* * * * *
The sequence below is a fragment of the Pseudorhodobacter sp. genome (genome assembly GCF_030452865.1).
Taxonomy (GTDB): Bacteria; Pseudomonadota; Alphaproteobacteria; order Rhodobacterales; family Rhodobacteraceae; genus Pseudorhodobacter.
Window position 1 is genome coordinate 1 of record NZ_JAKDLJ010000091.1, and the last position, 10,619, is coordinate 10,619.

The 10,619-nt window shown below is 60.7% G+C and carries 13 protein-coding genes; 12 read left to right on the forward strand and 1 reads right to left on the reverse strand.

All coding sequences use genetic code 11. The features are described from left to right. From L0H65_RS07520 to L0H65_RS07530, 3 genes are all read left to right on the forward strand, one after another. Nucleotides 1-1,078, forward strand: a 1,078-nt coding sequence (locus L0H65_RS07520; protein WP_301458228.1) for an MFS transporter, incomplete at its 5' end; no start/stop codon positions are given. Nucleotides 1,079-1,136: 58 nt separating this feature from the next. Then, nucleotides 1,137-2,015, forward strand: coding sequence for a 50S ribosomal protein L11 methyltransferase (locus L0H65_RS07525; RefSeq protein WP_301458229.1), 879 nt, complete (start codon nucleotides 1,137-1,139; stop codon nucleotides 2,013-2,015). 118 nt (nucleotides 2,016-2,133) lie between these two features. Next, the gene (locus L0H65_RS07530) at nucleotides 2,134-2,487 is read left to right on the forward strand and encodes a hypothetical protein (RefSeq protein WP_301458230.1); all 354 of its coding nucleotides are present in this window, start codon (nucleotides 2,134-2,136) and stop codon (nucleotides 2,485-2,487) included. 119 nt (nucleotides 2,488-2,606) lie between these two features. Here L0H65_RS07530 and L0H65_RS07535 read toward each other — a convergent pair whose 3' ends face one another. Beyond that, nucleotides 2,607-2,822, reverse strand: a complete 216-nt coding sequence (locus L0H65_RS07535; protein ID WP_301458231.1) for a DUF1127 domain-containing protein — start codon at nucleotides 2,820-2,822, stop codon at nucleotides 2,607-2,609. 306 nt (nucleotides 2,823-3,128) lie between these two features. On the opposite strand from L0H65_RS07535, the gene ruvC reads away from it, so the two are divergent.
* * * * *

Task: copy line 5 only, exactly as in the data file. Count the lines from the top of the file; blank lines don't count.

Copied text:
All coding sequences use genetic code 11. The features are described from left to right. From L0H65_RS07520 to L0H65_RS07530, 3 genes are all read left to right on the forward strand, one after another. Nucleotides 1-1,078, forward strand: a 1,078-nt coding sequence (locus L0H65_RS07520; protein WP_301458228.1) for an MFS transporter, incomplete at its 5' end; no start/stop codon positions are given. Nucleotides 1,079-1,136: 58 nt separating this feature from the next. Then, nucleotides 1,137-2,015, forward strand: coding sequence for a 50S ribosomal protein L11 methyltransferase (locus L0H65_RS07525; RefSeq protein WP_301458229.1), 879 nt, complete (start codon nucleotides 1,137-1,139; stop codon nucleotides 2,013-2,015). 118 nt (nucleotides 2,016-2,133) lie between these two features. Next, the gene (locus L0H65_RS07530) at nucleotides 2,134-2,487 is read left to right on the forward strand and encodes a hypothetical protein (RefSeq protein WP_301458230.1); all 354 of its coding nucleotides are present in this window, start codon (nucleotides 2,134-2,136) and stop codon (nucleotides 2,485-2,487) included. 119 nt (nucleotides 2,488-2,606) lie between these two features. Here L0H65_RS07530 and L0H65_RS07535 read toward each other — a convergent pair whose 3' ends face one another. Beyond that, nucleotides 2,607-2,822, reverse strand: a complete 216-nt coding sequence (locus L0H65_RS07535; protein ID WP_301458231.1) for a DUF1127 domain-containing protein — start codon at nucleotides 2,820-2,822, stop codon at nucleotides 2,607-2,609. 306 nt (nucleotides 2,823-3,128) lie between these two features. On the opposite strand from L0H65_RS07535, the gene ruvC reads away from it, so the two are divergent.